Nerds don’t like the same things. Everyone has their own little corner of interests.
Every so often, though, one sector of Geekdom will explode, creating such a dramatic impact on the landscape that it draws all other sectors into its orbit. Avengers: Endgame did that.
Maybe you liked it, maybe you hated it. Some of you could not be bothered to watch it. It doesn’t matter. You still knew of it because the conversation about it was simply too loud to ignore. The Mandalorian is November’s Endgame. It has become that one topic in Nerdom that is too loud to ignore.
This latest episode, in particular, has raised the excitement to a whole new level. Having finally watched it, I can see why ‘The Sin’ would excite Star Wars fans.
The episode picks up where its predecessor left off. The eponymous Mandalorian is going home, clearly determined to hand baby Yoda off to his employers. But there are doubts. His past keeps haunting him. In the eyes of his young captive, the bounty hunter can see a familiar helpless innocence. The Mandalorian is growing a heart and he does not like it.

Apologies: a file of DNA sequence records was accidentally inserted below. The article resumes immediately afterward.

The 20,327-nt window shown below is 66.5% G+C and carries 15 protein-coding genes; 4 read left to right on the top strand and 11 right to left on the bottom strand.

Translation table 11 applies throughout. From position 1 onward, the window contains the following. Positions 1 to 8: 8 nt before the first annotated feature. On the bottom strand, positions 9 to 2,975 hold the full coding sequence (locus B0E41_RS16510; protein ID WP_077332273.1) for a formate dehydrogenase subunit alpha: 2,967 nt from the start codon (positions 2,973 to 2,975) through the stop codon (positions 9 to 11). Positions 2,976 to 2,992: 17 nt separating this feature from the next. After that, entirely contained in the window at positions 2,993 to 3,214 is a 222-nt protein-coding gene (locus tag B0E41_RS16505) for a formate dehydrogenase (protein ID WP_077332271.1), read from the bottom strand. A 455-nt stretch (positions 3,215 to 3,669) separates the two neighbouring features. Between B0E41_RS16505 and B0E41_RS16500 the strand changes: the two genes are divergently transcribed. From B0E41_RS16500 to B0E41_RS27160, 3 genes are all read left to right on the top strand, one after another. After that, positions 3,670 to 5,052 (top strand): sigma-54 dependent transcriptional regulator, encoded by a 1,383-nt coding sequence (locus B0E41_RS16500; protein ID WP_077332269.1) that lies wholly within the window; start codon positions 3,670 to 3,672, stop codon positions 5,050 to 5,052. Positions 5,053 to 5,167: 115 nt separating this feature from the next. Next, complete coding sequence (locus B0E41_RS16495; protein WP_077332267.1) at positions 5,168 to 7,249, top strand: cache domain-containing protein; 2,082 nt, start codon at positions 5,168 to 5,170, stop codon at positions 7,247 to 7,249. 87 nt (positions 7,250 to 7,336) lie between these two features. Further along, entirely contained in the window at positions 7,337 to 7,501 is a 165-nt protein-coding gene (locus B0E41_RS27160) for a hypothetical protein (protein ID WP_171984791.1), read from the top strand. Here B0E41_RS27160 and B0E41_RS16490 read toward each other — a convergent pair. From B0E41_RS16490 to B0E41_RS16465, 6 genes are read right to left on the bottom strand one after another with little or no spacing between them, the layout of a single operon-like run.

This show is supposed to be a space western in the vein of The Man with No Name. I did not appreciate those comparisons in the first two episodes. But ‘The Sin’ is forcing me to change my perspective.
The score, on its own, was quite impressive, very much reminiscent of the subtle tension-inducing tunes you find in Old Westerns. I really liked the solid drumming and the whistling. You could feel some of the beats in your chest.
The selling point of this episode, for me at least, was the tension. So many life and death scenarios were resolved by split-second actions taken after seconds of taut silence. I know Star Wars fans were floored by the flashbacks and all they keep hinting at. They probably got far more out of the minutes we spent with the other Mandalorians underground than I did. Don’t get me wrong. I was entertained, especially when the knives came out and all these hulking meta-clad figures started baying for blood.
And, obviously, that final action set piece was amazing, especially when dozens of Mandalorians descended via jetpack to protect one of their own. Again, I have a feeling that those scenes meant more to Star Wars fans than they did to me.
But I can’t deny the entertainment value they brought to the table. The timing was simply perfect. I spent the last three minutes waiting for Baby Yoda to intervene. What they chose to do was better.
That said, I am yet to be amazed by this show. Baby Yoda is fun to watch and I want to know what makes him tick. But as a non-Star Wars fan, I’m still waiting for this show to drop my jaw.